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Dieting and Gallstones

What are gallstones?

Gallstones are clusters of solid material that form in the gallbladder. The most common type is made mostly of cholesterol. Gallstones may occur as one large stone or as many small ones. They vary in size and may be as large as a golf ball or as small as a grain of sand.

Experts estimate that 10 to 15 percent of people in the United States have gallstones-as many as 42 million Americans. Most people with gallstones do not know that they have them and experience no symptoms. Painless gallstones are called silent gallstones. Sometimes gallstones can cause abdominal or back pain. These are called symptomatic gallstones. In rare cases, gallstones can cause serious health problems. Symptomatic gallstones result in about 800,000 hospitalizations and more than 500,000 operations each year in the United States.

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What causes gallstones to develop?

Illustration of the gallbladder and adjoining organs, the liver, pancreas, and duodenum. Gallstones develop in the gallbladder, a small pear-shaped organ located beneath the liver on the right side of the abdomen. The gallbladder is about 3 inches long and 1 inch wide at its thickest part. It stores and releases bile into the intestine to help digestion.

Bile is a liquid made by the liver. It contains water, cholesterol, bile salts, fats, proteins, and bilirubin (a bile pigment). During digestion, the gallbladder contracts to release bile into the intestine, where the bile salts help to break down fat. Bile also dissolves excess cholesterol.

According to researchers, cholesterol gallstones may form in several ways, such as:

  • When bile contains more cholesterol than it can dissolve.
  • When there is too much bilirubin or other substance in the bile that causes cholesterol to form hard crystals.
  • When there are not enough bile salts to break down fat.
  • When the gallbladder does not contract and empty its bile regularly.

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What are the symptoms of gallstones?

Some common symptoms of gallstones or gallstone attack include:

  • Severe pain in the upper abdomen that starts suddenly and lasts from 30 minutes to many hours.
  • Pain under the right shoulder or in the right shoulder blade.
  • Nausea or vomiting.
  • Indigestion after eating high-fat foods, such as fried foods or desserts.

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Is obesity a risk factor for gallstones?

Obesity is a strong risk factor for gallstones, especially among women. People who are obese are more likely to have gallstones than people who are at a healthy weight. Obesity in adults can be defined using the body mass index (BMI), a tool that measures weight in relation to height. The table below shows how the BMI calculation works. A BMI of 18.5 to 24.9 refers to a healthy weight, a BMI of 25 to 29.9 refers to overweight, and a BMI of 30 or higher refers to obesity.

As BMI increases, the risk for developing gallstones also rises. Studies have shown that risk may triple in women who have a BMI greater than 32 compared to those with a BMI of 24 to 25. The risk may be seven times higher in women with a BMI above 45 than in those with a BMI below 24.

Researchers have found that people who are obese may produce high levels of cholesterol. This leads to the production of bile containing more cholesterol than it can dissolve. When this happens, gallstones can form. People who are obese may also have large gallbladders that do not empty normally or completely. Some studies have shown that men and women who carry fat around their midsections may be at a greater risk for developing gallstones than those who carry fat around their hips and thighs.

Table 1. Body Mass Index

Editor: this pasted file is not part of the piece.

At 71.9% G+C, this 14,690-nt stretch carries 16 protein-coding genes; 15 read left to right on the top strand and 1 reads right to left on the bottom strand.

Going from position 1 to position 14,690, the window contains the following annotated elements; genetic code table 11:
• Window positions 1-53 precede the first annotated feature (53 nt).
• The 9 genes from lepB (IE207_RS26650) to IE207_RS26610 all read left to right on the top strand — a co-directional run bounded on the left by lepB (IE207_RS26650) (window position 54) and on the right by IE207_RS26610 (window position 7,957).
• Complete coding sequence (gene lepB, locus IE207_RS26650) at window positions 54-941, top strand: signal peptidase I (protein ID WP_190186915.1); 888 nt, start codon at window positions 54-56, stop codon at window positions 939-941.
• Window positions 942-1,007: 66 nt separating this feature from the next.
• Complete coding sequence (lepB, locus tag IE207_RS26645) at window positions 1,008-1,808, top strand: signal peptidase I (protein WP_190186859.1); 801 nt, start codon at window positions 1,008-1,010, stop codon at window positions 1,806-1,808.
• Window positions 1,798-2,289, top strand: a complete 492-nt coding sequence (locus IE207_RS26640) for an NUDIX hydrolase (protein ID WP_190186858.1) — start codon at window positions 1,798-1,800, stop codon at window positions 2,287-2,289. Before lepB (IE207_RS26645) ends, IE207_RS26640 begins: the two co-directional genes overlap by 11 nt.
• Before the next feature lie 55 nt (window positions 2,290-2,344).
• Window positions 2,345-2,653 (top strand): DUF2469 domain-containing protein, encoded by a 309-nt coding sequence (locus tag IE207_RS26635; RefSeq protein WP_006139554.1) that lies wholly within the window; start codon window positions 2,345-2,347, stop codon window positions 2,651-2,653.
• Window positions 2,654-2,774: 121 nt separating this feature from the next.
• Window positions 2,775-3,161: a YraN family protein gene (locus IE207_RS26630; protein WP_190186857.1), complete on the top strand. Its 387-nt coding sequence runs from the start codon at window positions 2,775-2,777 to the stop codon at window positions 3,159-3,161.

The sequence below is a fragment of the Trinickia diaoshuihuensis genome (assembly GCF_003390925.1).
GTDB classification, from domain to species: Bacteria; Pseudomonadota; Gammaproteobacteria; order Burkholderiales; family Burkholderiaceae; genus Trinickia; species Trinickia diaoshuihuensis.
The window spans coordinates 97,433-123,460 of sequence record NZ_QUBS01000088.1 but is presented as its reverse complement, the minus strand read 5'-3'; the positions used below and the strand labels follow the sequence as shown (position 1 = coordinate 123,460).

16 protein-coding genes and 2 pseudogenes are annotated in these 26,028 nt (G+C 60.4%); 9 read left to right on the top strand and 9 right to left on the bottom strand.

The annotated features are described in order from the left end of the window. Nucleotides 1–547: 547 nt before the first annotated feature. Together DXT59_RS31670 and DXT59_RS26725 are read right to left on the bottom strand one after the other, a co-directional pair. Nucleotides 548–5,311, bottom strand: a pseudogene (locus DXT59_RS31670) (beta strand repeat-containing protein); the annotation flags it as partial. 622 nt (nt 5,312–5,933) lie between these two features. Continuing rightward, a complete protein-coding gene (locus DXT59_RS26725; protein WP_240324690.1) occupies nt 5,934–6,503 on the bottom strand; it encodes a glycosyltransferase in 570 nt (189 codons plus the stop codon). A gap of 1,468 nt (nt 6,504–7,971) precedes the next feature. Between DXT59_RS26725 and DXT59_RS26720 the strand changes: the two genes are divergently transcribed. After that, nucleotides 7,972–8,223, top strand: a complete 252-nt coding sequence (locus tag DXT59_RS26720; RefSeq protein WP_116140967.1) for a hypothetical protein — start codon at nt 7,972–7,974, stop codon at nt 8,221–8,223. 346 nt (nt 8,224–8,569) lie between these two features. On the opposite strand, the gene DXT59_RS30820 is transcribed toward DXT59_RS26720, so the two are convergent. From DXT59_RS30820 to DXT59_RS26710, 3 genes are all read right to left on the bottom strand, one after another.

Body Mass Index Graph

* Without Shoes
**Without Clothes

 

Sources

George Bray, M.D., Pennington Biomedical Research Center.

National Heart, Lung, and Blood Institute's Clinical Guidelines on the Identification, Evaluation, and Treatment of Overweight and Obesity in Adults: The Evidence Report.

Find your weight on the bottom of the graph. Go straight up from that point until you come to the line that matches your wheight. Then look to find your weight group.

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Is weight-loss dieting a risk factor for gallstones?

Weight-loss dieting increases the risk of developing gallstones. People who lose a large amount of weight quickly are at greater risk than those who lose weight more slowly. Rapid weight loss may also cause silent gallstones to become symptomatic. Studies have shown that people who lose more than 3 lbs per week may have a greater risk of developing gallstones than those who lose weight at slower rates.

A very low-calorie diet (VLCD) allows a person who is obese to quickly lose a large amount of weight. VLCDs usually provide about 800 calories per day in food or liquid form, and are followed for 12 to 16 weeks under the supervision of a health care professional. Studies have shown that 10 to 25 percent of people on a VLCD developed gallstones. These gallstones were usually silent-they did not produce any symptoms. About one-third of the dieters who developed gallstones, however, did have symptoms and some of these required gallbladder surgery.

Experts believe weight-loss dieting may cause a shift in the balance of bile salts and cholesterol in the gallbladder. The cholesterol level is increased and the amount of bile salts is decreased. Following a diet too low in fat or going for long periods without eating (skipping breakfast, for example), a common practice among dieters, may also decrease gallbladder contractions. If the gallbladder does not contract often enough to empty out the bile, gallstones may form.

A drug called ursodiol that helps dissolve cholesterol in the bile may help prevent gallstones from developing during rapid weight loss. While ursodiol is not approved by the Food and Drug Administration (FDA) to prevent gallstones, its "off-label" use (the practice of prescribing medications for periods of time or for conditions not FDA-approved) has been shown to be effective and safe. If rapid weight loss is highly likely, you should consider talking with your health care provider about using ursodiol.

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Is weight cycling a risk factor for gallstones?

Weight cycling, or losing and regaining weight repeatedly, may increase the risk of developing gallstones. People who weight cycle-especially with losses and gains of more than 10 lbs-have a higher risk for gallstones than people who lose weight and sustain their weight loss. Additionally, the more weight a person loses and regains during a cycle, the greater the risk of developing gallstones.